The Audacity of Hope (Redux): Or What’s Your Vision of a Good Society?

For this post, I had planned to talk about solar punk, an emerging sub-genre of science fiction focused on worlds that use green technology. To educate myself, I picked up one of its earliest exemplars, the Brazilian anthology Solar Punk: Ecological and Fantastical Stories in a Sustainable World edited by Gerson Lodi-Ribeiro (2012, English translation 2018). Yet in this volume, which advertises itself as “envision[ing] hopeful futures and alternate histories,” I found utopian desires thwarted. As a result, this is a more downbeat feature than I had intended but one with a positive call to action.

Solar Punk

The stories in this volume do engage with alternative technologies, some in very creative ways, and some depict worlds that have solved or avoided some of our current socio-ecological problems. I loved the stories that gave a strong voice to indigenous traditions. But of nine stories, only one, Roberta Spindler’s “Sun in the Heart,” seems to me to depict a social order that is not significantly unhealthy, and several stories are frankly dystopian. The societies presented are mostly mired in the typical problems: war, violence, overpopulation, resource scarcity, and politicking. The social stance is perhaps best summed up by the title of the first story, Carlos Orsi’s “Soylent Green Is People!”

Now, as I’ve said, this is an early solar punk volume. As I continue to research solar punk, I have high hopes I will find a more utopian bent. Nonetheless, this collection fits uncomfortably into the general state of worldbuilding in genre fiction today, which is to say, the nature of our ability to imagine the future.

In’s list of top 10 utopian novels, the most recent is Ursula Le Guin’s The Dispossessed (1974): in other words, it’s 44 years old. On a Goodreads list of Utopian/Dystopian literature, eight of the first ten works are unambiguously dystopian. We have no trouble imagining our current world spiraling down into horror, but we have great deal of trouble imagining—even fantasizing—ways out.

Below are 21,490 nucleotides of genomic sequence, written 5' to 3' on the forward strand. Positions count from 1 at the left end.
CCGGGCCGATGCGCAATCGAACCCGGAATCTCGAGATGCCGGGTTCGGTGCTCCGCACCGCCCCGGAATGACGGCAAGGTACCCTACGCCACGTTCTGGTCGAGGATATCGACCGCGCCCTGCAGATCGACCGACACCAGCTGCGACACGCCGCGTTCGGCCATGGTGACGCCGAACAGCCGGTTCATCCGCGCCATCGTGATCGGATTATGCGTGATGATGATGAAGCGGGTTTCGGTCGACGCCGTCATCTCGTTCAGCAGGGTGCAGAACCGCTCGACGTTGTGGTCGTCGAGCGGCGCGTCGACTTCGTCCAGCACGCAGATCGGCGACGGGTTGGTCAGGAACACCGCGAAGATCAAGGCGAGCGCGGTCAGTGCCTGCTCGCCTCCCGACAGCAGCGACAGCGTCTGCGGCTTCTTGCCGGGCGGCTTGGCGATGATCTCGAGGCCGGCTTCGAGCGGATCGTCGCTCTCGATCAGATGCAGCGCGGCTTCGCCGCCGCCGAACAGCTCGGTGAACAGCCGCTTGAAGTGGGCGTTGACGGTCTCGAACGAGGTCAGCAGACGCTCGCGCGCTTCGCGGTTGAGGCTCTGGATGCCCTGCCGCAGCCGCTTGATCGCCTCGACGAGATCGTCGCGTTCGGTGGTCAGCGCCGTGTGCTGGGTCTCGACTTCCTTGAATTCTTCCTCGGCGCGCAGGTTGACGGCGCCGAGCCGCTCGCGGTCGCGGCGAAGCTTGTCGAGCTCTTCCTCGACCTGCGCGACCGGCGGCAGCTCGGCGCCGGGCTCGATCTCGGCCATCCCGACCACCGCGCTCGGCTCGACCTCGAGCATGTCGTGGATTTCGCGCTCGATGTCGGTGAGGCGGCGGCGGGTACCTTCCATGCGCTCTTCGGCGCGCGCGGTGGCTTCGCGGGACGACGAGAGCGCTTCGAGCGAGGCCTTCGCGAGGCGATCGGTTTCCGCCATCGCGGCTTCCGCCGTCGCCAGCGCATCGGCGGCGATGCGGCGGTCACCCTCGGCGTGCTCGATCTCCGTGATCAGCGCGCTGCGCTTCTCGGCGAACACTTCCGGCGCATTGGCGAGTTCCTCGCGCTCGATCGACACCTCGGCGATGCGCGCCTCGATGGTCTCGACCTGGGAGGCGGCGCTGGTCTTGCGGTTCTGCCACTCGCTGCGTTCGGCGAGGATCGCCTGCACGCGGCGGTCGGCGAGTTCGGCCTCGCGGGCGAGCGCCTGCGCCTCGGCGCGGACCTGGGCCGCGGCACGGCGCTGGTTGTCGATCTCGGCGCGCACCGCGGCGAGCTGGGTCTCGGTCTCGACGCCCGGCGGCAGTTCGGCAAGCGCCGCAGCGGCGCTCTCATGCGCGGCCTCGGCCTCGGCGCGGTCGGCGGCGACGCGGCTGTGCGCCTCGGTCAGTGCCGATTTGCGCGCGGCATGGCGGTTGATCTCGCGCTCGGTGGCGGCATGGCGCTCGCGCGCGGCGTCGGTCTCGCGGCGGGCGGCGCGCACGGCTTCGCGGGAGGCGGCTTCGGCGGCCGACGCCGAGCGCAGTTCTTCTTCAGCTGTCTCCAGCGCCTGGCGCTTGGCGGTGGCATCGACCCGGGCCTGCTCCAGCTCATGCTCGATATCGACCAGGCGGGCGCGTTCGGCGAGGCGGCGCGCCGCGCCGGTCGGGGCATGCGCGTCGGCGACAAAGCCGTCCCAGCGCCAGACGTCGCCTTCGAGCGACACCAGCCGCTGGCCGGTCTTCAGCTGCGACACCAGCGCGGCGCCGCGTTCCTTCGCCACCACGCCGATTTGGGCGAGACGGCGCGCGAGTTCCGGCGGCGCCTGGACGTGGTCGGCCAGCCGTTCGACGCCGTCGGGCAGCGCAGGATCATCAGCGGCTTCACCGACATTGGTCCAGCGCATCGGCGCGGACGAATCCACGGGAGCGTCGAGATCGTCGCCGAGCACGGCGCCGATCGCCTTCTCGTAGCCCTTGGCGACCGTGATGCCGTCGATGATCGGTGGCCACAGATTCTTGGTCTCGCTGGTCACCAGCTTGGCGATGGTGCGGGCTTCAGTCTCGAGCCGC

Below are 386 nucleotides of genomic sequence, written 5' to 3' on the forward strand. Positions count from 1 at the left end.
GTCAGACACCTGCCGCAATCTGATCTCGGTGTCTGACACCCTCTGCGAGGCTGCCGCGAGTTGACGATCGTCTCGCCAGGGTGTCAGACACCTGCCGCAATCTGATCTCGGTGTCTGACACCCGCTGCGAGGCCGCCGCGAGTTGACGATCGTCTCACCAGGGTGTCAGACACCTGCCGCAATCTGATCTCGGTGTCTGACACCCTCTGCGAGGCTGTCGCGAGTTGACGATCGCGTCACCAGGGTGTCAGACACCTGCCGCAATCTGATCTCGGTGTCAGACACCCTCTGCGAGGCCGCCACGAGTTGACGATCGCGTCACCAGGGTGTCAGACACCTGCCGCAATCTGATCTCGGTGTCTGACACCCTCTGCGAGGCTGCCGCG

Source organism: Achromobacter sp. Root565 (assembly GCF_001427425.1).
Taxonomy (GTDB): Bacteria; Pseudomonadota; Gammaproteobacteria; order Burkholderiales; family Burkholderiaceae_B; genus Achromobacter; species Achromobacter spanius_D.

This has real world implications. The writing for the socialist magazine, Monthly Review, John Bellamy Foster recently argued that geoengineering will not effectively address climate change because the discourse surrounding it remains embedded in the same profit- and growth-oriented ideology that created climate change in the first place. He argues convincingly that to address the climate emergency, we must very rapidly and radically reorganize society, including such massive ideological changes as stopping growth and converting large-scale agribusiness into small-scale sustainable farms. Fair points, but this kind of change can’t happen if we can’t collectively imagine such changes. If our default thought processes are dystopian, our world will be too.

So where’s the positive spin? We have to imagine it. We must. I want to invite all of you, whether you are a writer, artist, sci-fi fan or not, to imagine the world you want to see, to think seriously about not how it could but how it would work. Believe that some version of that vision is possible. Do not abandon hope, but share your vision and live toward it.

As for me—in the spirit of practicing what I preach—my vision includes Foster’s moratorium on growth; a great pulling back to a slower, gentler global economy, including universal, non-coercive family planning services that include the ecological impacts of human population; and a strong, concerted effort to re-empower indigenous peoples as leaders in their own lands. How about you? Please share your thoughts in the comments.

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